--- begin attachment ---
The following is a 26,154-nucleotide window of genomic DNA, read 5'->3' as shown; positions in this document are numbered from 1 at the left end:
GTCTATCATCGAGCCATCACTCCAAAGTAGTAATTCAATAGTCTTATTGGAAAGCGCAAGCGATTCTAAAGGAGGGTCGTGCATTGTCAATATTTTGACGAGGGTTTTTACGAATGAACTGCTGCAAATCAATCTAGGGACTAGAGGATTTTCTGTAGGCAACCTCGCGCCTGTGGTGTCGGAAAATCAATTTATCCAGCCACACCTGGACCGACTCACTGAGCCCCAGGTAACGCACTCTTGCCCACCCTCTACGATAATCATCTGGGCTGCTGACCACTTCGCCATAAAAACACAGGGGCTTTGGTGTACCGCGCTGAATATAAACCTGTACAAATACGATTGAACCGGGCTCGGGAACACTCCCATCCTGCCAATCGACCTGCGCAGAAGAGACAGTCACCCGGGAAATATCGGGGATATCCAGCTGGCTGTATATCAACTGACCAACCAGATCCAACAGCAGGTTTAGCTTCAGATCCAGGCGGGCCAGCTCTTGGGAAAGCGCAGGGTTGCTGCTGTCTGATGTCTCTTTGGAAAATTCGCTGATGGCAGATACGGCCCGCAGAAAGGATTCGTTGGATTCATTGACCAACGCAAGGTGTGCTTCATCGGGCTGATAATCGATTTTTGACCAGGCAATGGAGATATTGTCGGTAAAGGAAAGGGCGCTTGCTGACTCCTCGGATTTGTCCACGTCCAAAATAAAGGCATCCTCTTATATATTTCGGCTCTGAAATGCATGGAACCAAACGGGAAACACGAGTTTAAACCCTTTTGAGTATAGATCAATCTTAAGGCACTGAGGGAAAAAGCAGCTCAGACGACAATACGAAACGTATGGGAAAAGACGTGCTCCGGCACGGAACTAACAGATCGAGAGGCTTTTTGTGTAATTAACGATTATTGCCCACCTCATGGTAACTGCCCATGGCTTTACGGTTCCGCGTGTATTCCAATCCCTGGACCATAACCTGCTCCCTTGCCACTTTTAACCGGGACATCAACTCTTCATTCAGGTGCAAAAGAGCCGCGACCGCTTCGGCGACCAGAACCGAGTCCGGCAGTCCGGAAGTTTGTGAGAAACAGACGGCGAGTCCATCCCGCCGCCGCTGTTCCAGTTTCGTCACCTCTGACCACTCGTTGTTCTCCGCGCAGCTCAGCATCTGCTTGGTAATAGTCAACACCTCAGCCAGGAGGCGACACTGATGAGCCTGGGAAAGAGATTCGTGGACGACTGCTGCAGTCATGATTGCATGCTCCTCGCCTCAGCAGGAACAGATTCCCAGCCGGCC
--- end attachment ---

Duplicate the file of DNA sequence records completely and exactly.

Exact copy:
The following is a 26,154-nucleotide window of genomic DNA, read 5'->3' as shown; positions in this document are numbered from 1 at the left end:
GTCTATCATCGAGCCATCACTCCAAAGTAGTAATTCAATAGTCTTATTGGAAAGCGCAAGCGATTCTAAAGGAGGGTCGTGCATTGTCAATATTTTGACGAGGGTTTTTACGAATGAACTGCTGCAAATCAATCTAGGGACTAGAGGATTTTCTGTAGGCAACCTCGCGCCTGTGGTGTCGGAAAATCAATTTATCCAGCCACACCTGGACCGACTCACTGAGCCCCAGGTAACGCACTCTTGCCCACCCTCTACGATAATCATCTGGGCTGCTGACCACTTCGCCATAAAAACACAGGGGCTTTGGTGTACCGCGCTGAATATAAACCTGTACAAATACGATTGAACCGGGCTCGGGAACACTCCCATCCTGCCAATCGACCTGCGCAGAAGAGACAGTCACCCGGGAAATATCGGGGATATCCAGCTGGCTGTATATCAACTGACCAACCAGATCCAACAGCAGGTTTAGCTTCAGATCCAGGCGGGCCAGCTCTTGGGAAAGCGCAGGGTTGCTGCTGTCTGATGTCTCTTTGGAAAATTCGCTGATGGCAGATACGGCCCGCAGAAAGGATTCGTTGGATTCATTGACCAACGCAAGGTGTGCTTCATCGGGCTGATAATCGATTTTTGACCAGGCAATGGAGATATTGTCGGTAAAGGAAAGGGCGCTTGCTGACTCCTCGGATTTGTCCACGTCCAAAATAAAGGCATCCTCTTATATATTTCGGCTCTGAAATGCATGGAACCAAACGGGAAACACGAGTTTAAACCCTTTTGAGTATAGATCAATCTTAAGGCACTGAGGGAAAAAGCAGCTCAGACGACAATACGAAACGTATGGGAAAAGACGTGCTCCGGCACGGAACTAACAGATCGAGAGGCTTTTTGTGTAATTAACGATTATTGCCCACCTCATGGTAACTGCCCATGGCTTTACGGTTCCGCGTGTATTCCAATCCCTGGACCATAACCTGCTCCCTTGCCACTTTTAACCGGGACATCAACTCTTCATTCAGGTGCAAAAGAGCCGCGACCGCTTCGGCGACCAGAACCGAGTCCGGCAGTCCGGAAGTTTGTGAGAAACAGACGGCGAGTCCATCCCGCCGCCGCTGTTCCAGTTTCGTCACCTCTGACCACTCGTTGTTCTCCGCGCAGCTCAGCATCTGCTTGGTAATAGTCAACACCTCAGCCAGGAGGCGACACTGATGAGCCTGGGAAAGAGATTCGTGGACGACTGCTGCAGTCATGATTGCATGCTCCTCGCCTCAGCAGGAACAGATTCCCAGCCGGCC